no.email at please.post
Fri Aug 6 13:23:50 CEST 2010
In <pan.2010.07.23.21.46.03.547000 at nowhere.com> Nobody <nobody at nowhere.com> writes:
>On Fri, 23 Jul 2010 10:42:26 +0000, Steven D'Aprano wrote:
>> Don't write bare excepts, always catch the error you want and nothing
>That advice would make more sense if it was possible to know which
>exceptions could be raised. In practice, that isn't possible, as the
>documentation seldom provides this information. Even for the built-in
>classes, the documentation is weak in this regard; for less important
>modules and third-party libraries, it's entirely absent.
I don't get your point. Even when I *know* that a certain exception
may happen, I don't necessarily catch it. I catch only those
exceptions for which I can think of a suitable response that is
*different* from just letting the program fail. (After all, my
own code raises its own exceptions with the precise intention of
making the program fail.) If an unexpected exception occurs, then
by definition, I had no better response in mind for that situation
than just letting the program fail, so I'm happy to let that happen.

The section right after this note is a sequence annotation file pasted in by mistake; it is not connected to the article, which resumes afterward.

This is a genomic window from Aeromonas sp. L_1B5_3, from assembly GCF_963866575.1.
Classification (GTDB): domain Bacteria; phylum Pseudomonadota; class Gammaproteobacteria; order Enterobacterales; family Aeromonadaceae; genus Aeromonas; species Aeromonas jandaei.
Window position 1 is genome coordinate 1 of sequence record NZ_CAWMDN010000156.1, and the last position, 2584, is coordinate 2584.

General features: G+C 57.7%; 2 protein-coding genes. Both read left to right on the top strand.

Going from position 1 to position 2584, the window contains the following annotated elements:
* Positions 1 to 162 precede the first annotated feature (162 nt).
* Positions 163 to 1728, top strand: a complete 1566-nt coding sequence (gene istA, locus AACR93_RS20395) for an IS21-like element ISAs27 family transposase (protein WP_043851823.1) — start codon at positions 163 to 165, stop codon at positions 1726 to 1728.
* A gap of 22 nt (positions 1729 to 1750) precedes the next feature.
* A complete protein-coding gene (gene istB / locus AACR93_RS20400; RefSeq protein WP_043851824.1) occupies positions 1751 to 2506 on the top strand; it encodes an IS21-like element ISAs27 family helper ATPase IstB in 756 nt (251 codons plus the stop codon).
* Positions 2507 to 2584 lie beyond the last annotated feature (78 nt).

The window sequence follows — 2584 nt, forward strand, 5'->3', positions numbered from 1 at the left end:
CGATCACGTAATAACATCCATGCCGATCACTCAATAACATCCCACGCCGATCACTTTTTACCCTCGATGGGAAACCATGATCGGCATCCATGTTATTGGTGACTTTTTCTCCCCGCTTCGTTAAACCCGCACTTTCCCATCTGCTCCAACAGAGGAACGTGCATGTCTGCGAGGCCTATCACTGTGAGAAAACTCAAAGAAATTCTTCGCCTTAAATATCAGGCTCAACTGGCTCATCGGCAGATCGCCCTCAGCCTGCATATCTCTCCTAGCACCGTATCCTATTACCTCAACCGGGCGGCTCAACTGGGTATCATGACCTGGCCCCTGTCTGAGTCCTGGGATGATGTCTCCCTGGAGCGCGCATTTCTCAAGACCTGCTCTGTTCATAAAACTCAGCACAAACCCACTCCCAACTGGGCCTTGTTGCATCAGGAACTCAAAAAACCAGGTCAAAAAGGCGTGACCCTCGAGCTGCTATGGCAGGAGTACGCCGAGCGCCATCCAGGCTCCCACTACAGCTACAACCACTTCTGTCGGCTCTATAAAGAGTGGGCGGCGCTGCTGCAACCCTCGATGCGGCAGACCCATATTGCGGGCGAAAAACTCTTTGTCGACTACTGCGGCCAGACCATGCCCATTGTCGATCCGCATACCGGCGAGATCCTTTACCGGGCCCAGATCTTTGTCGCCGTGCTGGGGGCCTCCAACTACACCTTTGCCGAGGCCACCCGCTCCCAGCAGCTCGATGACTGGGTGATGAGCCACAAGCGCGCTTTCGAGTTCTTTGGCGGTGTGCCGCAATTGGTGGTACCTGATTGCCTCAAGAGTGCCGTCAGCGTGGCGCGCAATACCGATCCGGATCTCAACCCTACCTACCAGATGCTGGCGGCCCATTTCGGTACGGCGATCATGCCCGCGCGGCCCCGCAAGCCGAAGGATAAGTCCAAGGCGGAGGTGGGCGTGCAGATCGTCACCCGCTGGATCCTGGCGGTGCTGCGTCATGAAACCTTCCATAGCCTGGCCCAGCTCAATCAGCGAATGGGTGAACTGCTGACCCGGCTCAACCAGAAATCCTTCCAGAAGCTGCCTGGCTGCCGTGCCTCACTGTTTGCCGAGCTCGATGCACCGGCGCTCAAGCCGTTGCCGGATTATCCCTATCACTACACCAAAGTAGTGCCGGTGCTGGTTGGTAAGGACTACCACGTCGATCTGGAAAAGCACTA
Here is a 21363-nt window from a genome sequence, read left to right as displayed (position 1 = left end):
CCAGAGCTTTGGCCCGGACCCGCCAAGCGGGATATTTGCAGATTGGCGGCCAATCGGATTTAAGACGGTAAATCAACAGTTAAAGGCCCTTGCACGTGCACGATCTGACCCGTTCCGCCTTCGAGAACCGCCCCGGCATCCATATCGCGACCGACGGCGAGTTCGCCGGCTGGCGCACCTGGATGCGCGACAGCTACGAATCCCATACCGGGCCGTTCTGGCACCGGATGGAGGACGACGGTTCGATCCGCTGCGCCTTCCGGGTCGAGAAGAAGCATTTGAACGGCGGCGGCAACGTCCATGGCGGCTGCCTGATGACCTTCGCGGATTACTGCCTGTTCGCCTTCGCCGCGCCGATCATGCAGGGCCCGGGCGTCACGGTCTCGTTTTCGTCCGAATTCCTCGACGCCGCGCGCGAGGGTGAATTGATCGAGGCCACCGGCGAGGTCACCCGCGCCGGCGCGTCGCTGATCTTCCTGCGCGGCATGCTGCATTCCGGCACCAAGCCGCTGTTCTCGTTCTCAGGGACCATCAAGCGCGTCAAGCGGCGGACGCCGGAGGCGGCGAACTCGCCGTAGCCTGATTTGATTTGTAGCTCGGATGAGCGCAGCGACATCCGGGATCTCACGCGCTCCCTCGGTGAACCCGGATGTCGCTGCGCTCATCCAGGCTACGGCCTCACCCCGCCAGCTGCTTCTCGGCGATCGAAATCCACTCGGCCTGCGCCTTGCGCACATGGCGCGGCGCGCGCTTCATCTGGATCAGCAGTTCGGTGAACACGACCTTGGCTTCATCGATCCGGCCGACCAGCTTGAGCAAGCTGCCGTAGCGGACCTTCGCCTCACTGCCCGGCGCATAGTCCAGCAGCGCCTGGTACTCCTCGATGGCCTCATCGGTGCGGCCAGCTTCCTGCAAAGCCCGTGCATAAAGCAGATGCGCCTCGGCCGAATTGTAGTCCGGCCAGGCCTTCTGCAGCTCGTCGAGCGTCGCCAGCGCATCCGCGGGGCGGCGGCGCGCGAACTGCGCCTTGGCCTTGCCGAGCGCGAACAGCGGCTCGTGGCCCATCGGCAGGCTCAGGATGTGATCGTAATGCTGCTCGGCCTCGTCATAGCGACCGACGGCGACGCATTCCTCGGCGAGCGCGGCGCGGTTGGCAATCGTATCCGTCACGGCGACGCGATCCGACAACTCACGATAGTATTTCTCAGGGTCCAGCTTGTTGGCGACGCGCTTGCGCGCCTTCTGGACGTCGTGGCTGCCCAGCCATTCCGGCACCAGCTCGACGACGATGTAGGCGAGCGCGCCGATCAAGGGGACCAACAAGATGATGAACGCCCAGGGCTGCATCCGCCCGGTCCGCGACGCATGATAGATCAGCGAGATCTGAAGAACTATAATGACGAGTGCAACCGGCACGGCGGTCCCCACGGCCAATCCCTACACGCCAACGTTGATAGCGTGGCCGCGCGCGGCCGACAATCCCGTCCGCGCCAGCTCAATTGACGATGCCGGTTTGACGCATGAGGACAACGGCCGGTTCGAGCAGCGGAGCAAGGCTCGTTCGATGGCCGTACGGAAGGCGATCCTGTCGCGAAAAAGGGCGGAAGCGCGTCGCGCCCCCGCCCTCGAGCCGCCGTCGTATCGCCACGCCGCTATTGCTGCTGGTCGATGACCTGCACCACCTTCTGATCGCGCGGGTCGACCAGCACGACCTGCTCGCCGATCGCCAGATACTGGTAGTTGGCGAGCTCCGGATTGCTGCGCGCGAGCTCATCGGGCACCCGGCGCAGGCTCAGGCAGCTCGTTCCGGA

If, afterwards, I think of a different response for a previously
uncaught exception, I'll modify the code accordingly.
I find this approach far preferable to the alternative of knowing
a long list of possible exceptions (some of which may never happen
in actual practice), and think of ways to keep the program still
alive no-matter-what. "No memory? No disk space? No problem!
Just a flesh wound!" What's the point of that?
(If I want the final error message to be something other than a
bare stack trace, I may wrap the whole execution in a global/top-level
try/catch block so that I can fashion a suitable error message
right before calling exit, but that's just "softening the fall":
the program still will go down.)
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